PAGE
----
Buy Nothing Day – a protest against consumerism..

Saturday 1444 – 24th November 2o12

I know it’s only Friday but I wanted to let you know about this now , if you don’t already, so you’d have time to think about it and take part if you wanted to ,as Saturday 24th November is Buy Nothing Day in the Uk and in many other countries.

 In America, as you can see by the great bar code logo to the left it is today which is known as Black Friday, the day after Thanksgiving which signals the start of the spend, spend, spend run up to Christmas.

Here’s a little extract from Wikipedia about how Buy Nothing Day started –

The first Buy Nothing Day was organized in Mexico in September 1992 “as a day for society to examine the issue of over-consumption.” In 1997, it was moved to the Friday after American Thanksgiving, also called “Black Friday”, which is one of the ten busiest shopping days in the United States. In 2000, advertisements by Adbusters promoting Buy Nothing Day were denied advertising time by almost all major television networks except for CNN. Soon, campaigns started appearing in the United States, the United Kingdom, Israel, Austria, Germany, New Zealand, Japan, the Netherlands, France, and Norway. Participation now includes more than 65 nations. “

For the 2009 Buy Nothing Day participants not only did not buy anything for twenty-four hours but also kept their lights, televisions, computers and other non-essential appliances turned off, their cars parked, and their phones turned off or unplugged from sunrise to sunset and how cool was that !! 

“So Lock up your wallets and purses, cut up your credit cards and dump the love of your life – shopping.”

Of course this isn’t just about one day because obviously you could just buy everything as normal the day after Buy Nothing day, for me it’s about highlighting the pointlessness of keep buying, buying, buying things we don’t need.  Consumerism uses up monstrous amounts of the worlds natural resources and once many of them are gone that’s it.. they cannot be replaced.

I think I may have mentioned this before but I will again anyway. I have worked with many people who were close to death and I never heard one say “I wish I had done more shopping”, most just wanted someone they loved to be with them not some object. Possessions alone cannot make anyone truly happy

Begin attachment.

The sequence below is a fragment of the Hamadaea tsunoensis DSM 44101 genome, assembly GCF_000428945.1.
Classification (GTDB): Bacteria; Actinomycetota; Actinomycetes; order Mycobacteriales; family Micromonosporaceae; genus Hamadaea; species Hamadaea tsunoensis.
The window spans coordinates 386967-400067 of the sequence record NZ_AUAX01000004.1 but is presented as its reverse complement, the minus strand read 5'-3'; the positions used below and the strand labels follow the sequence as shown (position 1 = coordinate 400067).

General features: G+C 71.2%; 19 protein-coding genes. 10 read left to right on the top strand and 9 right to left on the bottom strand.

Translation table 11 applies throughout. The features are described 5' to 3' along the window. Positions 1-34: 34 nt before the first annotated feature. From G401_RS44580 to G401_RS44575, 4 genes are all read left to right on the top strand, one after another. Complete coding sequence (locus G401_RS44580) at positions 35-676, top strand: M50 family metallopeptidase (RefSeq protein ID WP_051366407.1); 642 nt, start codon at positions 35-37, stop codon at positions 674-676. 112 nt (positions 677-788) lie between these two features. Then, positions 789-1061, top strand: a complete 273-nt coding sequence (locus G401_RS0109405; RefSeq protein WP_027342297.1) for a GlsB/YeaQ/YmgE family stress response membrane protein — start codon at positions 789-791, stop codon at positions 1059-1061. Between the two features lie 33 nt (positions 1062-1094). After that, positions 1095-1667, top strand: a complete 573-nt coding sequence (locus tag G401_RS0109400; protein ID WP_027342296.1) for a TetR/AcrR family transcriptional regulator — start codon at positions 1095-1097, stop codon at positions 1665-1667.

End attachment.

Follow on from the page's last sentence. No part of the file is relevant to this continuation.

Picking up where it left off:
This day is also about considering where a product originates from before you buy it. If you live in the Uk do you really need to buy potatoes that come from Cyprus or apples from New Zealand?  Probably not..  trying to buy local supports your local economy and helps to save the environment by reducing what’s known as food miles.. Of course it’s likely to be a whole lot fresher too.

Food for thought 😉

 Saturday Girl signing off now. Have a healthy, peaceful and less consumerist week!  

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You can find my photography blog Photomania here I hope you’ll pop over and take a look if you haven’t already

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31 comments on “Buy Nothing Day – a protest against consumerism..

  1. Alex Jones says:

    One of the best ways to protest against consumerism is to practice only buying what is needed every day than just focus on one day consumer holiday.

  2. I have a rule which I try to abide by – ‘Never allow yourself to be sold anything.’ – it’s okay for me to go and buy something, but to come home with something I didn’t know I needed/wanted? Where could my brain be?

    Also, a though came to me the other day when reading about another technological development – it would only lead to ‘more coloured beads for the natives’.

  3. Rachael says:

    I lead a sheltered life, or don’t watch the right TV. I didn’t know folks got into fights over this stuff! How ghastly! As always, there is another side to things. Our local family-owned retailers are struggling so much, it seems like a new one goes out of business every week. This year, for example, has seen the demise of the little Mirror shop that has been in our village since forever and was owned and run by a charming elderly couple. I miss their presence in the community. So I am afraid I went to the little Portuguese coffee shop round the corner on Friday and bought a coffee and croissant. I may be sentimental, and I am not going to change the world this way, but I was glad to do it nonetheless. However, I do agree that we all have far too much stuff.

  4. Stuart says:

    Sorry Helen…..
    I had no beer!
    Life without beer is not something I can countenance…..
    I bought beer……..
    However I do agree in principle so bought nothing else and toasted buy nothing day with a glass of stout…..Am I forgiven?

  5. Ah, you’re leaning on an open door here Helen. Maybe it’s as you get older you feel the need to aquire less. Unfortunately I had to purchase a bus ticket yesterday, otherwise it would’ve been a no spend day.

  6. Mark Goodwin says: